For many children with cerebral palsy, single storey accommodation, such as a bungalow, is the most appropriate option for their safety, security and independence. However, in some circumstances it may be an option for the family to live in a house with more than one storey, provided that all of the child’s needs and family life can accommodated on the ground floor. The key priority should always be to make sure that each child’s needs and potential properties are looked at on a bespoke, individual basis.

Securing a suitable property is a huge milestone but this is not the end of the story as it will still need to be adapted so that it provides the optimum living space for a child with cerebral palsy. 

Who is available to help find suitable accommodation for children with cerebral palsy?

When looking for accommodation that is suitable for children with cerebral palsy, it is best to get as much support from as many knowledgeable people as possible. In our experience of helping families to find a new place to live, this means starting with the family's own preferences and insights; we will usually be guided by the family as to the appropriate area to look for a suitable property, as they will know the area where they will have ties to family support and friendship groups, and be familiar with the local schools and healthcare facilities.

As part of a case, we would then seek expert advice as to the type and cost of property that would be most suitable for the family and seek a suitability report when a particular property is identified, as well as confer with occupational therapists and physiotherapists involved in the child's care to get their opinions on access and suitability. If the search proves particularly complex, or the availability of property in the chosen area is very limited, it may also be possible to instruct a professional property finder to look for a suitable property.

How can a compensation claim help pay for adapted accommodation for people with cerebral palsy?

A compensation claim for cerebral palsy goes beyond covering the child's immediate medical needs, playing a pivotal role in financing a living environment that supports their long-term requirements. A significant portion of the compensation settlement may be used to cover the cost of acquiring a suitable property, and the necessary modifications to make it accessible, including installing ramps, redesigning the layout of the property and renovating kitchens and bathrooms for accessibility, and ensuring the property is equipped to accommodate equipment, therapy and sensory rooms, and also has accommodation for a care/support worker team.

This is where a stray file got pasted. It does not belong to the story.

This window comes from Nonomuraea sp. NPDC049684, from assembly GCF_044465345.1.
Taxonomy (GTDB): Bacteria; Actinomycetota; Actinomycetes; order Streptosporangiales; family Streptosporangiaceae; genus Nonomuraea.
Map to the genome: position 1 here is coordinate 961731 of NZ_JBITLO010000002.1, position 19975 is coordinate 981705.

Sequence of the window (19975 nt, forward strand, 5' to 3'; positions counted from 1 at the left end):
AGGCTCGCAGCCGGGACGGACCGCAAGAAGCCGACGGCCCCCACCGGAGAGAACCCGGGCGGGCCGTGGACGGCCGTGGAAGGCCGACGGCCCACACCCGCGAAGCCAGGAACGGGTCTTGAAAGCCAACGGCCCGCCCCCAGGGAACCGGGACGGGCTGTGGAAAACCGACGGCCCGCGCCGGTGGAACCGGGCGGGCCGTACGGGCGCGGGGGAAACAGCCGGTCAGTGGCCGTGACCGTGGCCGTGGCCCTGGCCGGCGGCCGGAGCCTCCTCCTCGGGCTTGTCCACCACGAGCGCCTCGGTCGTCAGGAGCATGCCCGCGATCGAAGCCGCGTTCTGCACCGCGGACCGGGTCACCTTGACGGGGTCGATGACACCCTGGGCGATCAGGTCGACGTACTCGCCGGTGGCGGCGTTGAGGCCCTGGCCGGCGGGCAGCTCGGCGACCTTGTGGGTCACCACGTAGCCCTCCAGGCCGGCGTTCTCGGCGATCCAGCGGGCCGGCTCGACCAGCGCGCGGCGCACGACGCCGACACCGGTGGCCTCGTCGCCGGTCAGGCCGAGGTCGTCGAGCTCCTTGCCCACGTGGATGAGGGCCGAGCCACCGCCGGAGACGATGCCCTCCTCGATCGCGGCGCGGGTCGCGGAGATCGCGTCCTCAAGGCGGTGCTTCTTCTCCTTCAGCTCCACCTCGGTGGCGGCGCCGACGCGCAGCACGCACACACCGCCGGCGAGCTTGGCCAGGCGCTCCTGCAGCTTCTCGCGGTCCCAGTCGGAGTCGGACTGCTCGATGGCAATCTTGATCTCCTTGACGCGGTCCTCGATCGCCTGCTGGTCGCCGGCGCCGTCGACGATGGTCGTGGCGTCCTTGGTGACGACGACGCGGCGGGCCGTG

An accommodation expert will often, for example, recommend specialised kitchens with lowered work surfaces and access to ovens/equipment so that the child can engage with cooking, if appropriate, as they get older. Additionally, bathrooms will need to be adapted with consideration of wet room facilities, adapted showers and baths, and modified toileting facilities. This can mean the room needs to be larger and adapted to accommodate this equipment.

As mentioned above, standard doorway sizes are problematic, however we can ensure the cost of widening doorways with adaptations is covered in the compensation alongside all adaptations.

If the experts we instruct in the case consider that the chid would benefit from being able to access therapy, such as physiotherapy, at home we can seek to factor facilities for this to be provided at home into the claim. It may also be possible to claim for special facilities such as sensory rooms or hydrotherapy pools, if these would help the child’s quality of life and development. 

Whilst one in four children go on to be diagnosed with cerebral palsy after their birth, not every case is as a result of medical negligence. Some are due to other factors that could not be prevented. Whilst these children are unable to claim compensation to cover the cost of the specialist accommodation they require, they are entitled to government help. A Disabled Facilities Grant can be applied for by the child’s family so that home adaptations can be made, providing a safer and more accessible living environment.